“James had an early positive encounter with them in the persons of David da Costa and Augustine Coronel-Chacon, Jews who had given financial aid to the Royal Family during their exile.
“In his colony of New York, James, as Duke of York, granted toleration to the Jews and, as recent research has shown, gave them their fast synagogue. Jews had previously been barred from settling in English colonies and, indeed, all English lands since the Expulsion of 1290.” He said that such a policy was especially progressive given that Jewish emancipation was not finally granted in Britain until 1830.
“So let us remember the king as a champion of toleration,” Fr Schofield concluded. “His ambitious and far-reaching policy was thwarted by prejudice and given the most sinister of interpretations, especially since it threatened the Anglican establishment and was seen to leave the door wide open ‘Popish’ domination.
“James was devout in his Catholic faith and hoped for the conversion of his kingdoms, but throughout his life he showed an impressive openness to those who held different religious beliefs. Even in exile, as hopes of restoration declined, he continued to employ Dissenters in his household. “On James’s 468th birthday, let us give thanks rather than apologise for this beleaguered King”.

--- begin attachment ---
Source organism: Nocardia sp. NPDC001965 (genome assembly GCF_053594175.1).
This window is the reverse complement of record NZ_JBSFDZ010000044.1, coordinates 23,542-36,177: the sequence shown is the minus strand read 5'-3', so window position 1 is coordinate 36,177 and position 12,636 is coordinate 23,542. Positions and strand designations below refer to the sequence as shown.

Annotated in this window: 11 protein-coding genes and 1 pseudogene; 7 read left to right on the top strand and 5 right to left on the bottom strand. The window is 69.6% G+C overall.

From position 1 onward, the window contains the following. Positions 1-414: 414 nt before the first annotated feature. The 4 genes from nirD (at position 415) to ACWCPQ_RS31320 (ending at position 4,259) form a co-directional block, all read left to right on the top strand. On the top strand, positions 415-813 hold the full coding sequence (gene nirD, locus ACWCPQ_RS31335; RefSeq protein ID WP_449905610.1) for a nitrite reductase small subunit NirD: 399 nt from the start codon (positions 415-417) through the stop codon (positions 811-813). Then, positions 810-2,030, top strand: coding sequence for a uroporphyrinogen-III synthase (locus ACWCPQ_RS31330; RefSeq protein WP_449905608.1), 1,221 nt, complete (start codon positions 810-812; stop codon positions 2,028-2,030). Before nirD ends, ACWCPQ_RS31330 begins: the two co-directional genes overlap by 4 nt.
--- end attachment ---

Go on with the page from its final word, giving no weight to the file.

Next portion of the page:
David Sox paid tribute to James on behalf of the Quakers, saying the King and Penn had laid the cornerstone of religious freedom and tolerance, “so important in our own day”.
Mr Sox, an executive member of the Friends’ Historical Society, told the group that by honouring James they were celebrating one of the cornerstones of what it meant “to be British”.
After a series of short prayers, a bouquet of flowers was laid at the foot of the statue by Roger Dave, the secretary of the Society.
Afterwards, Society chairman Dr Eveline Cruikshanks, a distinguished historian of the Jacobite period, told The Catholic Herald that inquiries were being made with the Vatican to find out why James’s cause for sainthood, opened in 1702, a year after his death, was suspended in 1740.
“Not everyone in the Society would support taking the time to push the cause of beatification for James II but others would,” she said.
James II became the last British monarch to be overthrown by foreign invasion when he was driven out of England by a large Dutch army under William of Orange. The invasion force was brought to England by a fleet even larger than the Spanish Armada 100 years earlier and comprised twice as many soldiers as the Royal army.
William occupied London and insisted that Parliament accepted him as the new king on the grounds that he would reassert the Protestant ascendancy in Britain. It is widely accepted today, however, that William’s truer motive was to bring England into his war with Louis XIV of France.
After 1689, the new regime passed the Toleration Act which merely exempted Trinitarian Dissenters from penalties of the law without confer¬ring equal rights. For Jews, Catholics, Quakers and Unitarian Dissenters there was no toleration but renewed persecution.